The Kavač clan and the ultra-criminal group ‘Janjičari’ enjoyed significant cover from institutions, and these connections have come to public attention on multiple occasions. Notably, these connivances involved important members of the Serbian gendarmerie, a former Secretary of State at the Ministry of Internal Affairs, and the son of the Serbian President. Considering these connections, after the death of Sale ‘Mutavi,’ Serbian institutions launched a crackdown that over the years primarily impacted and weakened the Škaljari clan and Filip Korać’s group, without ever capturing members of the opposing faction.

However, in a surprising move in February 2021, a severe blow was dealt to the ‘Janjičari’ group associated with the Kavač clan with the arrest of Veljko Belivuk, who succeeded as the leader of the ultra-group (which he renamed ‘Principi’) following Sale ‘Mutavi’s death. Alongside him, 16 other members of the criminal group were captured, facing serious charges.

The Spread of Clan Clashes in Europe

The conflict between the clans for control over lucrative drug trafficking has not been limited to Serbia and Montenegro. This war has also reached other European countries, including Spain (Valencia and Malaga), Germany (Brandenburg and Hanover), Austria (Vienna), the Netherlands (Amsterdam), Greece (Athens), Ukraine (Odessa), and Turkey (Istanbul).

Several members of the Škaljari clan have moved beyond the Balkans to evade law enforcement and the murderous wrath of the Kavač clan, which has still managed to track down and eliminate its enemies.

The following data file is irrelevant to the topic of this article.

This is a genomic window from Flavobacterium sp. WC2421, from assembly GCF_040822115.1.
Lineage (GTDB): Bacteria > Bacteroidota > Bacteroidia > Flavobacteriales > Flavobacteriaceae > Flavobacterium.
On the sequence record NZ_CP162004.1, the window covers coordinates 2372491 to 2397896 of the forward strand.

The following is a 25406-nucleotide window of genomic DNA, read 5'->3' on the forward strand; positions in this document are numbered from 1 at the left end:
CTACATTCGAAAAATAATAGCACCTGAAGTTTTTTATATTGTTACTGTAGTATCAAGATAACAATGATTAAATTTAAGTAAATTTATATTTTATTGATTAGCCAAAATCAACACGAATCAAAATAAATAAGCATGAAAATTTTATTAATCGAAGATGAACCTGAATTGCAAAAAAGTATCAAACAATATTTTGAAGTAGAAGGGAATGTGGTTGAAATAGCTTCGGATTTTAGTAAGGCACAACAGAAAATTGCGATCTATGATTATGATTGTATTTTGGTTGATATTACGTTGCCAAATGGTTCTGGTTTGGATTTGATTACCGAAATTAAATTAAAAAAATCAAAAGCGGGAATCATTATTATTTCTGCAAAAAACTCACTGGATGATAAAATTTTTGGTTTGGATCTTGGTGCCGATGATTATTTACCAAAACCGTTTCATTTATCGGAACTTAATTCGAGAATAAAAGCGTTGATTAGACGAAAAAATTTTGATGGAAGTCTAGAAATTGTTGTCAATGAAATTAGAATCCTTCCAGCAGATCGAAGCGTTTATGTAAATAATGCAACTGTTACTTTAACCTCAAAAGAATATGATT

The clash between Montenegrin clans in Europe draws attention to a complex phenomenon deeply rooted in the society of this Balkan country. The struggle for power and resources has significant consequences for the stability of Montenegro, as well as its path towards European integration.

Dusan Desnica is a Ph.D. candidate in Organized Crime Studies at the University of Milan. His research project focuses on the expansion dynamics of mafias into non-traditional territories. Among his research interests is the study of organized crime in the Western Balkans.

Main image Credit: Bay of Kotor from Michal Cygan via Pexels. 

The views expressed in this article are those of the author and do not necessarily reflect the views of RUSI, ECPR, Focused Conservation or any other institution.